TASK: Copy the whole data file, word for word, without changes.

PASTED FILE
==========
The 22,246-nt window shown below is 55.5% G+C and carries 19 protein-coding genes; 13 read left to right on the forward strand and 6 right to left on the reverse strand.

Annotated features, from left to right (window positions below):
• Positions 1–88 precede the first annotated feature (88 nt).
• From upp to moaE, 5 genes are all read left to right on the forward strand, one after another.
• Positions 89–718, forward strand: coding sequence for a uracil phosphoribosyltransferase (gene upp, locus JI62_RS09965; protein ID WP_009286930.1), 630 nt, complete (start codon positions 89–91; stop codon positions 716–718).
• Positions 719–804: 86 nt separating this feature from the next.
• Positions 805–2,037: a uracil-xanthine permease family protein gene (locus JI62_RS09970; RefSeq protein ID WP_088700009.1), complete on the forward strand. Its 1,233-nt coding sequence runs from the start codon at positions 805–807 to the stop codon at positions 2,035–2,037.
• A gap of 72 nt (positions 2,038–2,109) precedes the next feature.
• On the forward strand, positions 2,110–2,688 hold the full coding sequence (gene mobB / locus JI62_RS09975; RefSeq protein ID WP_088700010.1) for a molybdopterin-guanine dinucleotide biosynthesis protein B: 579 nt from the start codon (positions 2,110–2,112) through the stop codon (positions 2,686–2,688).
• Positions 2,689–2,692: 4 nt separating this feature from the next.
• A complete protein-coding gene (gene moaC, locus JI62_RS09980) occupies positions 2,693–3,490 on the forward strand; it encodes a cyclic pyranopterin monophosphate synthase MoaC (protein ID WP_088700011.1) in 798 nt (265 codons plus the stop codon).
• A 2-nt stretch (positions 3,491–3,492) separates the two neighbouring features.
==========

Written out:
The 22,246-nt window shown below is 55.5% G+C and carries 19 protein-coding genes; 13 read left to right on the forward strand and 6 right to left on the reverse strand.

Annotated features, from left to right (window positions below):
• Positions 1–88 precede the first annotated feature (88 nt).
• From upp to moaE, 5 genes are all read left to right on the forward strand, one after another.
• Positions 89–718, forward strand: coding sequence for a uracil phosphoribosyltransferase (gene upp, locus JI62_RS09965; protein ID WP_009286930.1), 630 nt, complete (start codon positions 89–91; stop codon positions 716–718).
• Positions 719–804: 86 nt separating this feature from the next.
• Positions 805–2,037: a uracil-xanthine permease family protein gene (locus JI62_RS09970; RefSeq protein ID WP_088700009.1), complete on the forward strand. Its 1,233-nt coding sequence runs from the start codon at positions 805–807 to the stop codon at positions 2,035–2,037.
• A gap of 72 nt (positions 2,038–2,109) precedes the next feature.
• On the forward strand, positions 2,110–2,688 hold the full coding sequence (gene mobB / locus JI62_RS09975; RefSeq protein ID WP_088700010.1) for a molybdopterin-guanine dinucleotide biosynthesis protein B: 579 nt from the start codon (positions 2,110–2,112) through the stop codon (positions 2,686–2,688).
• Positions 2,689–2,692: 4 nt separating this feature from the next.
• A complete protein-coding gene (gene moaC, locus JI62_RS09980) occupies positions 2,693–3,490 on the forward strand; it encodes a cyclic pyranopterin monophosphate synthase MoaC (protein ID WP_088700011.1) in 798 nt (265 codons plus the stop codon).
• A 2-nt stretch (positions 3,491–3,492) separates the two neighbouring features.